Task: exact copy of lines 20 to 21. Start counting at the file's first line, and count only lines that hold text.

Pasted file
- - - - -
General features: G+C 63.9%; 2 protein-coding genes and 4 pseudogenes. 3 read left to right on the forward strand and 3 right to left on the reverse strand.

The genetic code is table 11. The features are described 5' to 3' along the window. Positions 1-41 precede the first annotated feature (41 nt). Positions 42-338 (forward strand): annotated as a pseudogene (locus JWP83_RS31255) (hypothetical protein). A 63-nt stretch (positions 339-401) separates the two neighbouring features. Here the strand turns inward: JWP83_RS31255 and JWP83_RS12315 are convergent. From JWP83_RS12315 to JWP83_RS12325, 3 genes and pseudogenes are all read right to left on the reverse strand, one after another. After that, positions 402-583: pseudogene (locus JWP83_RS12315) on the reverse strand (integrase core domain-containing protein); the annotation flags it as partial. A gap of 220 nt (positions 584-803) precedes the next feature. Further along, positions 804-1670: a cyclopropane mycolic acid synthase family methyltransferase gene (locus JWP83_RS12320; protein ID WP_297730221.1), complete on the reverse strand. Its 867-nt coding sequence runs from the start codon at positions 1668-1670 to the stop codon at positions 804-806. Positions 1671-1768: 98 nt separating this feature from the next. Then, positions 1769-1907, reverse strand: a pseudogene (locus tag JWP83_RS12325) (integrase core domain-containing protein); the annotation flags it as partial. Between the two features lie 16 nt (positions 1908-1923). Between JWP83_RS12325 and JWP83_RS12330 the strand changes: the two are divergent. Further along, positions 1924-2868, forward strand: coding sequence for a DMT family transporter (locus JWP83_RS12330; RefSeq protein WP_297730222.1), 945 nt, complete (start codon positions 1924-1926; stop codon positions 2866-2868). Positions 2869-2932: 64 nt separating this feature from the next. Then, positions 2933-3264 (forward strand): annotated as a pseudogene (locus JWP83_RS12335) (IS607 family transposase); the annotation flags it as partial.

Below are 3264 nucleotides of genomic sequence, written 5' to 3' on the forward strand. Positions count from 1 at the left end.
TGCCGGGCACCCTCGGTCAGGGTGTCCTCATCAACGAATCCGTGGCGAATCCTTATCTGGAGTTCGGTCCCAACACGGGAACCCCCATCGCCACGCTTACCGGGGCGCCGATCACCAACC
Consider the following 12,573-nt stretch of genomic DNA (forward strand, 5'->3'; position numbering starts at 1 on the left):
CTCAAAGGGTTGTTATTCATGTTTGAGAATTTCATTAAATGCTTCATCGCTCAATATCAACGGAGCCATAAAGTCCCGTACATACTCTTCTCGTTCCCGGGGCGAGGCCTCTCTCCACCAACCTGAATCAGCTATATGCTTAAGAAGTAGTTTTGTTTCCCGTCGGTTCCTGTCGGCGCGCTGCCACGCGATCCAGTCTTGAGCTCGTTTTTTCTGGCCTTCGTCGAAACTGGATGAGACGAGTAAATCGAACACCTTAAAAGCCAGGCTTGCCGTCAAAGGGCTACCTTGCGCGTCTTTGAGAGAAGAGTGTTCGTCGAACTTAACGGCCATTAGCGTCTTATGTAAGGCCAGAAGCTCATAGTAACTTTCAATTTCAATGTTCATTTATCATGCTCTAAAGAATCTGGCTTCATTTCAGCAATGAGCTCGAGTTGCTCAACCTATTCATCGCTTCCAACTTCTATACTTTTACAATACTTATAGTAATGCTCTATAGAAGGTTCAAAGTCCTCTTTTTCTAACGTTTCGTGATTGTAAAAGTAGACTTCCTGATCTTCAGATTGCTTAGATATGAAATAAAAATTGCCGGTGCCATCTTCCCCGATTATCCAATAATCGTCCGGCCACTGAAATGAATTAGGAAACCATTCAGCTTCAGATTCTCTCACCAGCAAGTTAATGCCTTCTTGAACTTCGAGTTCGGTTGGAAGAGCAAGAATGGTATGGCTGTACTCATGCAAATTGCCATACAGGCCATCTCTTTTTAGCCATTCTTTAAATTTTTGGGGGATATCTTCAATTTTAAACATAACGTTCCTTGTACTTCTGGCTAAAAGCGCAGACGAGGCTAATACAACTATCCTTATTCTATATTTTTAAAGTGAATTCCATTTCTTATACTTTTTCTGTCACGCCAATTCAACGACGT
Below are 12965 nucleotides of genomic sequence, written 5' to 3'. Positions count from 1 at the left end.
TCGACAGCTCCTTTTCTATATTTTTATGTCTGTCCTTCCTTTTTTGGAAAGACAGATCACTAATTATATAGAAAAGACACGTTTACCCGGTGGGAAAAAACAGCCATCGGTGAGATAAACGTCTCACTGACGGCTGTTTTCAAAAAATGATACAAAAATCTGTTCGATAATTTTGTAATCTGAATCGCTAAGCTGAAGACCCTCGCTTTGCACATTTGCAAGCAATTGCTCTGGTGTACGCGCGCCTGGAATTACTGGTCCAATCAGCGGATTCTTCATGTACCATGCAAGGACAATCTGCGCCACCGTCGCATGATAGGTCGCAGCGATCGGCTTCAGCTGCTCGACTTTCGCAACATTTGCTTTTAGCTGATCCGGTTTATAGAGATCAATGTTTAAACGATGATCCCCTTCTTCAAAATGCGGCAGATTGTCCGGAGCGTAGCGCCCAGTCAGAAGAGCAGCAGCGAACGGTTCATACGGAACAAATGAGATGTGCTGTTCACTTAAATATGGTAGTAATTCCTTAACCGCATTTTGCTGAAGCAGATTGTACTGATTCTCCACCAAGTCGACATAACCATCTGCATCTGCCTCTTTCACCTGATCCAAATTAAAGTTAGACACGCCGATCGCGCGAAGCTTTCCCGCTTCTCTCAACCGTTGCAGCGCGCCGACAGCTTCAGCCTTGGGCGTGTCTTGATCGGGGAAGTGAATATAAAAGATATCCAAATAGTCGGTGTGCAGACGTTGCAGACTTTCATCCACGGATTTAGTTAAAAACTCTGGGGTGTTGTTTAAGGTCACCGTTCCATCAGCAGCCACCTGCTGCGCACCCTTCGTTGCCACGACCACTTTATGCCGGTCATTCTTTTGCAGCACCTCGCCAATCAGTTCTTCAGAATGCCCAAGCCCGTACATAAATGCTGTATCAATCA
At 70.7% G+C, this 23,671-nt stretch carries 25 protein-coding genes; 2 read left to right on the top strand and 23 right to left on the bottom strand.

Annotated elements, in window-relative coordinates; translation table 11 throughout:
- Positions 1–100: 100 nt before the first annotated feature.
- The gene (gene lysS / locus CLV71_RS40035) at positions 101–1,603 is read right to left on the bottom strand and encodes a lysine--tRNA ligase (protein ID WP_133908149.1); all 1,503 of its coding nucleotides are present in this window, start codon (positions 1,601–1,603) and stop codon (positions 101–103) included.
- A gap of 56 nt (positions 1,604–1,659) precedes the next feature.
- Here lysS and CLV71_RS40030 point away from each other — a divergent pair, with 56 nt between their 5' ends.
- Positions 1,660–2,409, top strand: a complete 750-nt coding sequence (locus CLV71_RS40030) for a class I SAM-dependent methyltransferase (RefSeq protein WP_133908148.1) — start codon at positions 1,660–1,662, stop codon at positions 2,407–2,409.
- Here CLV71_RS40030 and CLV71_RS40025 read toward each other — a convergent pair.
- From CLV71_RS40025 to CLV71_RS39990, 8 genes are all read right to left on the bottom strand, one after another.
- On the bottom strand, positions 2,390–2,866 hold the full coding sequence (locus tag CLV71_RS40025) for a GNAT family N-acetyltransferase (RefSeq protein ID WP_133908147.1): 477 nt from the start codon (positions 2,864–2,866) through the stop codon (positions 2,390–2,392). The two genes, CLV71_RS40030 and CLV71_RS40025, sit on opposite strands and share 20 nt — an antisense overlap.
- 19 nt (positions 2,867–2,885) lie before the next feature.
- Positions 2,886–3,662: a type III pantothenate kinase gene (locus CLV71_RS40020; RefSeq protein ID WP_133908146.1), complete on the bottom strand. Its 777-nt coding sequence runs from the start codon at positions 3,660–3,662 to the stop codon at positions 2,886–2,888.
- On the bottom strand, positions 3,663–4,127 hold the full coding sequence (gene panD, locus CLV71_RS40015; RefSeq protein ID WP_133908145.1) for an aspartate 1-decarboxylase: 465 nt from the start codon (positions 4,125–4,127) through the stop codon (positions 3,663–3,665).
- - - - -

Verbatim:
- Positions 2,886–3,662: a type III pantothenate kinase gene (locus CLV71_RS40020; RefSeq protein ID WP_133908146.1), complete on the bottom strand. Its 777-nt coding sequence runs from the start codon at positions 3,660–3,662 to the stop codon at positions 2,886–2,888.
- On the bottom strand, positions 3,663–4,127 hold the full coding sequence (gene panD, locus CLV71_RS40015; RefSeq protein ID WP_133908145.1) for an aspartate 1-decarboxylase: 465 nt from the start codon (positions 4,125–4,127) through the stop codon (positions 3,663–3,665).